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Step by Step Kerberos Authentication for SharePoint 2010

By: Christian Holslin


Kerberos authentication, created at MIT and named after Hades’ three-headed guard dog Cerberus (according to Wikipedia), has been around for decades.  The latest version 5, implemented currently by Active Directory, was released in 1993.  The protocol is designed to provide rapid, secure authentication to users on a multi-system network, or “farm” as we like to call them.

Advantages over Traditional Windows Authentication

The main advantage of Kerberos over NTLM or forms-based authentication is the ability for a user’s identity to securely traverse multiple servers without requiring a re-key of the user’s credentials.  This concept is referred to as single sign-on: login once to access everything.

A secondary advantage is speed.  Authenticating connections with Kerberos tokens is considerably faster than other methods.

Platform Uniformity

Another advantage is platform uniformity.  Any application, that you wrote, or Microsoft wrote, or anyone wrote, which uses Windows Authentication can automatically use Kerberos.  It’s built in to Windows and Active Directory.  It doesn’t require custom code like a forms-based or claims-aware provider.  Enabling it is as simple as telling the web.config to use it.


Many farm scenarios do not warrant Kerberos authentication.  How can you tell if yours does?  There is a simple test: the double-hop.  Draw a quick diagram of your farm topology.  If you have any servers which are more than two degrees of separation away from your client, you will need Kerberos authentication only if you need to delegate access to those resources.  The figure below shows the double-hop scenario.


Figure 1: The Double-Hop

Each connection, or “hop,” must be authenticated.  Thus, the SharePoint server must establish a secure, authenticated connection to SQL in order to return data for the user.  If the data connections above need to impersonate the user, the connections must use delegation.  Kerberos authentication allows SharePoint and SQL Server to implement delegation.

Real-World Examples

The most common example of Kerberos in practice involves Reporting Services.  A user browses to a SharePoint document library to run a Report with data in a SQL Server database.  SharePoint and SQL Server both implement Kerberos authentication to allow the user to view the Report using the user’s own credentials.  No login prompts, no proxy accounts, no stored credentials.


Setting up Kerberos authentication for SharePoint and SQL Server takes only a few minutes.  Follow the steps below to get it running in your farm.  We will assume that SharePoint requires classic mode authentication for the Web Application.  (Obviously, you will need to change CONTOSO to your Domain name and use your actual service accounts.)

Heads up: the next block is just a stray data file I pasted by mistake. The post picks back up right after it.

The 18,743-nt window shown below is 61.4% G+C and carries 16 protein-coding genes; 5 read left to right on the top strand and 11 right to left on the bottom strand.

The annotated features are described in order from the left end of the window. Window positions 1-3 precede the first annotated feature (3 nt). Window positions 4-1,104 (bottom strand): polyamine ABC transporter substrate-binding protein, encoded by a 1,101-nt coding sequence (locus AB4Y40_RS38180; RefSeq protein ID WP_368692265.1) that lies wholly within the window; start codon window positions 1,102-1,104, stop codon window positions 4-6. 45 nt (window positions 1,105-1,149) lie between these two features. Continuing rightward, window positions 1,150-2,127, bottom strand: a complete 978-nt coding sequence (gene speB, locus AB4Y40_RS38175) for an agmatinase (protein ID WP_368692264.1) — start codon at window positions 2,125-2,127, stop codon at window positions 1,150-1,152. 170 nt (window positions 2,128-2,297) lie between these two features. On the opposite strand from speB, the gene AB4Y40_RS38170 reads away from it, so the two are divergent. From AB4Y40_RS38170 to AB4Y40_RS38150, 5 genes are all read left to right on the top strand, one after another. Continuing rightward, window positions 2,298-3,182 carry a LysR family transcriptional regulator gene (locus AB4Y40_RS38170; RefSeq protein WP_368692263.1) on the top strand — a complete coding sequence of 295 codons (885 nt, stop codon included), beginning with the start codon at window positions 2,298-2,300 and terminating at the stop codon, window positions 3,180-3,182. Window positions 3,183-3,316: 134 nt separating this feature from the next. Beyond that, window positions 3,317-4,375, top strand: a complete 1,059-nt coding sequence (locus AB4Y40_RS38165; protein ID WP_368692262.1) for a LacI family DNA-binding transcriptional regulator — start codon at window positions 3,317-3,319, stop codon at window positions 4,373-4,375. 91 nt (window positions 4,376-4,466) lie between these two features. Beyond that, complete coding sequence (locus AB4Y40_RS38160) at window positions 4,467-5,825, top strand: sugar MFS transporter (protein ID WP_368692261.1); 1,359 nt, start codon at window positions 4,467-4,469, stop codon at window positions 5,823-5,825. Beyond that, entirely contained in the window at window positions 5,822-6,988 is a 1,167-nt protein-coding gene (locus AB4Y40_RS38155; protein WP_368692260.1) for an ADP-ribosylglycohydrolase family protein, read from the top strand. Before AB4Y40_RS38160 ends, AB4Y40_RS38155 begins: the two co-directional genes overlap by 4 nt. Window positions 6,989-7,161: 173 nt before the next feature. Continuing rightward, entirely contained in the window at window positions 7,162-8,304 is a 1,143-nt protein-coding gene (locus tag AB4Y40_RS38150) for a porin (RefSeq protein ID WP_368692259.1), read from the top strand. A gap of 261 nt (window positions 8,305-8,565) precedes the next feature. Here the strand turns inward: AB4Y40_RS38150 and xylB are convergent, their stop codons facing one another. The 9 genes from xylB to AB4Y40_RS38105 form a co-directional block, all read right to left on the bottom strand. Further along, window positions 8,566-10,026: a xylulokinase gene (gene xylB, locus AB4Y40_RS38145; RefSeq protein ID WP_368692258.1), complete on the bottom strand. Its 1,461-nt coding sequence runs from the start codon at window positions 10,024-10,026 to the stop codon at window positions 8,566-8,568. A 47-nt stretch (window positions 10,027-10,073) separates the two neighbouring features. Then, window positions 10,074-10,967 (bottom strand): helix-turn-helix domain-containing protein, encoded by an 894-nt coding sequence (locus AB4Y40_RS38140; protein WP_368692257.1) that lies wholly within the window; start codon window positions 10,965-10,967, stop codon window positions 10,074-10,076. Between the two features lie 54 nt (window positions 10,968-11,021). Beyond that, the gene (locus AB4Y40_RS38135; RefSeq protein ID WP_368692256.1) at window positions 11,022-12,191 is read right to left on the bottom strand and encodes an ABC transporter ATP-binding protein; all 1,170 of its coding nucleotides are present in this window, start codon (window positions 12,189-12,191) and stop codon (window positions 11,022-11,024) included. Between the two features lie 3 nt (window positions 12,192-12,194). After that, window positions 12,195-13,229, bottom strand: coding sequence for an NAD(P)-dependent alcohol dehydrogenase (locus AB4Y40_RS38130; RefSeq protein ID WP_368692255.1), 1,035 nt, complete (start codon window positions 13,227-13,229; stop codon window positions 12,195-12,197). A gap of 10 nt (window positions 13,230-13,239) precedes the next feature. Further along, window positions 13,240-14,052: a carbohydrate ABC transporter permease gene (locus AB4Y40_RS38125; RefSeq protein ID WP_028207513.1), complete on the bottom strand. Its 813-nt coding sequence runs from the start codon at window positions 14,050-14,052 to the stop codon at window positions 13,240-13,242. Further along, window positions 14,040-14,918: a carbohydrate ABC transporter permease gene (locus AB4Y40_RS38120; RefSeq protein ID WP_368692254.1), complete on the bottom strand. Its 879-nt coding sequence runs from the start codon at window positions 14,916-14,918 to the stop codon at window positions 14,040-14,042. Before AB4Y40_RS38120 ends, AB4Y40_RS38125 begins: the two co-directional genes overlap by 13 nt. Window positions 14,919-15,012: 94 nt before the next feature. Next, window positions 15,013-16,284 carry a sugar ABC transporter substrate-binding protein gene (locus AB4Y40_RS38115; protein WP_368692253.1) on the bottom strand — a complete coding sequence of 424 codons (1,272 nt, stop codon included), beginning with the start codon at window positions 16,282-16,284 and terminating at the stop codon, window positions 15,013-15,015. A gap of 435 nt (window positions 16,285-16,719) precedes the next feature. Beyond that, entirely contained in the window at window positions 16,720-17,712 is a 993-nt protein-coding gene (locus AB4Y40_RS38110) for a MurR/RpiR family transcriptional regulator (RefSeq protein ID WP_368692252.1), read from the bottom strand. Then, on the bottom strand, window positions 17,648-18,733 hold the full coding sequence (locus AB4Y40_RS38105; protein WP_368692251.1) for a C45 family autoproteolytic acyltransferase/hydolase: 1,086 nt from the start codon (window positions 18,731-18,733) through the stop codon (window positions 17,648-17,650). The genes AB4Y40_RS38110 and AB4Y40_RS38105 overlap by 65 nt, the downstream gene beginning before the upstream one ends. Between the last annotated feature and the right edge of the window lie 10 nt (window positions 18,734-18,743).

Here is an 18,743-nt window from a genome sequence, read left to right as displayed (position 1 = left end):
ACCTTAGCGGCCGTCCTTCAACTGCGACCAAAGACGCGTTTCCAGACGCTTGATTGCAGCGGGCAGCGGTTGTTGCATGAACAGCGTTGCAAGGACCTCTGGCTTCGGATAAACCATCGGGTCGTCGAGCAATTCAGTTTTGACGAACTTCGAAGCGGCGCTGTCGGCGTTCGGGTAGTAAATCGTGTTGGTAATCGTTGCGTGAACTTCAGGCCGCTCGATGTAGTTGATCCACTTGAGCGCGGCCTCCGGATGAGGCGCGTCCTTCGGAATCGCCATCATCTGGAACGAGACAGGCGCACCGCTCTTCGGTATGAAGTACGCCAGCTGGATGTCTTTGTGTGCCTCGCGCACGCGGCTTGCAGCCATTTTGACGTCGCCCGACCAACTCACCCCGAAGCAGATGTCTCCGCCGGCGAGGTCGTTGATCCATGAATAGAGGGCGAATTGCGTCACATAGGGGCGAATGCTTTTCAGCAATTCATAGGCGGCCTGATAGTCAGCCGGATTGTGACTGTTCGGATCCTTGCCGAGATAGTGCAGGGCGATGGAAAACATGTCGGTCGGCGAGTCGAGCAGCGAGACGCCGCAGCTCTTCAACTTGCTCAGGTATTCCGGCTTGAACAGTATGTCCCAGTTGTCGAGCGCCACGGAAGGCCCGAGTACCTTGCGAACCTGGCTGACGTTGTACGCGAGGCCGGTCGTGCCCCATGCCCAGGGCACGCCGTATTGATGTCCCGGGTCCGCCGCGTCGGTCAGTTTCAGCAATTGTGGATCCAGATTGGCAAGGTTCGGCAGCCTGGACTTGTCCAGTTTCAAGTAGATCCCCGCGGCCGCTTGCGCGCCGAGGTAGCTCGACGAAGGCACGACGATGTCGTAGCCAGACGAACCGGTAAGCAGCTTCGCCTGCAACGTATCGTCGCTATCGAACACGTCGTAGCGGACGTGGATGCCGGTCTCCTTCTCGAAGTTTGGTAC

1. Configure SQL Server

Configuring SQL Server to use Kerberos is easy.  Create a Service Principal Name for your SQL Server by running the setspn.exe utility from the command-line.  NOTE: you will need to be a Domain Administrator to do this:


Figure 2: setspn.exe Syntax

Service Principal Names

You will need to become familiar with Service Principal Names to setup Kerberos.  They are composed of the following pieces:



Service Class










This is the unique class name of the service. It differs between different types of services.

This is the DNS address where the service is accessed. In this case, it’s the server name, but it can also be the fully-qualified domain name like:


- or an alias like -


The port is needed if it is not a standard port for the Service Class.

This is the NetBIOS domain name of the Active Directory where the service account resides.

This is the login name for the service account itself.


As far as I know, the Service Class is case-sensitive.

For good measure, Microsoft recommends creating multiple Service Principal Names.  The reason why: the client application creates the Service Principal Name when it sends it to the server.  If the client application choses to include the port number, or not include the port number, you should be ready.  The solution: create all of the following SPNs for SQL Server:

·         MSSQLSvc/DB-SRV-01 CONTOSO\SqlServer

·         MSSQLSvc/DB-SRV-01:1433 CONTOSO\SqlServer

·         MSSQLSvc/DB-SRV-01.contoso.local CONTOSO\SqlServer

·         MSSQLSvc/DB-SRV-01.contoso.local:1433 CONTOSO\SqlServer

Note the variation in the Endpoint and Port.  We do this to ensure that we cover all the possible combinations that a client application could throw at SQL Server.  This is the best practice.

2. Create a Web Application

Create a new Web Application in SharePoint 2010 to use with Kerberos authentication.  Pick Classic Mode Authentication and make sure NTLM is used.  This Web Application will be created as the Default Zone.  We want to put this on a non-standard port and use NTLM authentication to ensure that we can always access it from the SharePoint server itself.

Note: you must use a Domain Account for the application pool identity.


Figure 3: New Web Application


3. Extend the Web Application to use Kerberos Authentication

Extend the Web Application you just created.  Set the Zone to Intranet and put the site on Port 80.  Use the host header intranet.contoso.local:


Figure 4: Web Application Extension

When you click OK you will get a warning about Kerberos.  Don’t worry: the Service Principal Name can be created before or after the Web Application Extension.

6. Create the DNS Record